It’s So Twentieth Century: The Boomtown Rats’ Tonic for the Troops

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Nothing can make a guy feel older than listening to an old favourite song that heralds a time now far in the past.  In Asia’s “Heat of the Moment,” John Wetton sings “And now you find yourself in ‘82”; at the beginning of Styx’s “Borrowed Time,” Dennis de Young shouts “Don’t look now, but here come the eighties!”

But even further back in time is The Boomtown Rats’ “She’s So Modern,” whose chorus is delightful: “She’s so twentieth century/She’s so nineteen-seventies/She knows the right exercise/She knows the right clothes to wear.”  Nothing like being “so nineteen-seventies!”  But it’s a great song, one of many on the Rats’ second album, A Tonic for the Troops.

Punk?  Not So Much

I used to think the Rats were punk, and I’m sympathetic to those who still so consider them.  The punkiest thing about them is the lyrics – you know, about stuff like Hitler’s mistress, and suicide, and imperialism.  And the music certainly had the spirit and drive of punk.  But these guys were terrific musicians, and their songs were carefully crafted pop artefacts.  Highlights on this album include “She’s So Modern,” “(I Never Loved) Eva Braun” (the “I” of the title is, of course, Hitler, who is the narrator of the song – really!), “Me and Howard Hughes,” and the British hit “Rat Trap,” a story of young people lost, one of Bob Geldof’s best repeated subjects (right back to the first album’s classic “Mary of the Fourth Form”).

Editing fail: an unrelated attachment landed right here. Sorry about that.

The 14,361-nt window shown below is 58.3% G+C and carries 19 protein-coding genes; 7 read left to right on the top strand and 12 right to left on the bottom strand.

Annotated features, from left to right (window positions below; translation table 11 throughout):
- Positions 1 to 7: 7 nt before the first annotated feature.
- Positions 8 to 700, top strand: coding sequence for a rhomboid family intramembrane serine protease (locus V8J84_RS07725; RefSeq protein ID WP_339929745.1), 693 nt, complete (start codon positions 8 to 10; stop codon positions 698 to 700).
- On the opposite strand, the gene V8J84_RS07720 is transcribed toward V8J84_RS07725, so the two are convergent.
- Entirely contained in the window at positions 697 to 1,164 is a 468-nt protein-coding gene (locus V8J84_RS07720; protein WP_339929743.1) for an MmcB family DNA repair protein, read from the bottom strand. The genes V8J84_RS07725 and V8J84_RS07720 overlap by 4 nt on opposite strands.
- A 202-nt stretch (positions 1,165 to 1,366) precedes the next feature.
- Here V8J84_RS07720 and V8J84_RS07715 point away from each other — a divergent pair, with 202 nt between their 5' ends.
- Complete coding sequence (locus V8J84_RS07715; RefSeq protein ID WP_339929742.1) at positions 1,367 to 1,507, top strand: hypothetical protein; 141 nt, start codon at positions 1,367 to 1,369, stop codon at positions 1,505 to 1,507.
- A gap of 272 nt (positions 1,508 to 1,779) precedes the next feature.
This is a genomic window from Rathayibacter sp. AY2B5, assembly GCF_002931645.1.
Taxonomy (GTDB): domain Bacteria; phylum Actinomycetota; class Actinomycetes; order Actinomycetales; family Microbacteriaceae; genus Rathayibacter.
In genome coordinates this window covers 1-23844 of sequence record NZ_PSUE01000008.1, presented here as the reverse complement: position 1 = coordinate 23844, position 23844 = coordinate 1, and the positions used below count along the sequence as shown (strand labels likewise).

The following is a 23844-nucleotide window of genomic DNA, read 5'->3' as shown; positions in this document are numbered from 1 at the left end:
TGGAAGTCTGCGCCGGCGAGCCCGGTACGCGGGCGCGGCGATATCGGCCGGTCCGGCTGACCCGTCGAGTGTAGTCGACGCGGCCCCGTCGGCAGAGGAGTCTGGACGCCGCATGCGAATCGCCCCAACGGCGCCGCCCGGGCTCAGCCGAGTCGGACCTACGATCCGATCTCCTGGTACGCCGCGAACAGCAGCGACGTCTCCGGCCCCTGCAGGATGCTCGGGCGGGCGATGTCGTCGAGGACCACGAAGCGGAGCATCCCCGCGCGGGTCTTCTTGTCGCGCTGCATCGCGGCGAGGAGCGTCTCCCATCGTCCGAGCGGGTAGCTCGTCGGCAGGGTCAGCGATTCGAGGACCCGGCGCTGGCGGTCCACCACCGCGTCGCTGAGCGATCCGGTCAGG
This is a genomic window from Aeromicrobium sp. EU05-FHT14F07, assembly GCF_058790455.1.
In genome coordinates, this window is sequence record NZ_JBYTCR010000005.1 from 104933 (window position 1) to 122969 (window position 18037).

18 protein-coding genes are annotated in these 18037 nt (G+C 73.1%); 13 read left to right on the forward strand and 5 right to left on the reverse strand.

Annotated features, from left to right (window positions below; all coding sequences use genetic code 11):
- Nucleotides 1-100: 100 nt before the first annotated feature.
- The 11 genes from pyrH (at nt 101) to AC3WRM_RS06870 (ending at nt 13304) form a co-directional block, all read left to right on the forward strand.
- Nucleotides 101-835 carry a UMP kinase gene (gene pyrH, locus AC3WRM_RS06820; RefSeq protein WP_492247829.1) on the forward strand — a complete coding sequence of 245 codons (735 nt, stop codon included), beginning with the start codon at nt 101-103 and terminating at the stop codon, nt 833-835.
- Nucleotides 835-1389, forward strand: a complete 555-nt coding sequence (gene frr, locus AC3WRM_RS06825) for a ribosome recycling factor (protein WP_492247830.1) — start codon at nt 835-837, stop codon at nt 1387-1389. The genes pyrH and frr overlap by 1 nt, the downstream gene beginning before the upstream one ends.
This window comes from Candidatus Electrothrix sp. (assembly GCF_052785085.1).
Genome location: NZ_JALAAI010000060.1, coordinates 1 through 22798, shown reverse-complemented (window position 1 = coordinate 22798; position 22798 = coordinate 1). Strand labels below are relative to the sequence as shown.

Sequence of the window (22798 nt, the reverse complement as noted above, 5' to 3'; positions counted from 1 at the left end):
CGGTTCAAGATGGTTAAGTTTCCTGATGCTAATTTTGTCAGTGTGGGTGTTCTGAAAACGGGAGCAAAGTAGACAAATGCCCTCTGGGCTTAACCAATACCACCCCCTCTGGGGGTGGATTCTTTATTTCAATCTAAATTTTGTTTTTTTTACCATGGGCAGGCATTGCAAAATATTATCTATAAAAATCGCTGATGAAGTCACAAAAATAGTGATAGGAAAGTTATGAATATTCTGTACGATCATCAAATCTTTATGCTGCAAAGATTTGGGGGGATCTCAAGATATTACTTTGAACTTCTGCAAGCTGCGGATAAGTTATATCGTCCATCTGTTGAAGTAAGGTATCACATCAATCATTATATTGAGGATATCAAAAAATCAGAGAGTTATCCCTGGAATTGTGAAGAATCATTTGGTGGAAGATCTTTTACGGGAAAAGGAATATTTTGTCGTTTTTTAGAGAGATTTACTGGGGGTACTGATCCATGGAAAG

Fine Production, Too

I had forgotten, till I looked back at the albums (sure, I have them all on vinyl, having bought them as they came out), that the first four Rats albums were co-produced by Mutt Lange – that guy sure got around in the seventies and eighties! – and the next couple by Bowie’s own Tony Visconti.  That explains why, among other things, the records always sounded so good.  But it was the songs that made them great.  A Tonic For the Troops was the album right before the one (The Fine Art Of Surfacing) that contained their worldwide hit “I Don’t Like Mondays,” and while I think I now have to acknowledge that Surfacing is clearly their best album, Tonic, the first one I bought, remains a sentimental favourite.  If you want to hear what Bob and the boys sounded like before he became Sir Bob, even before Live Aid made him “Saint Bob,” check out this wonderful record.

GW

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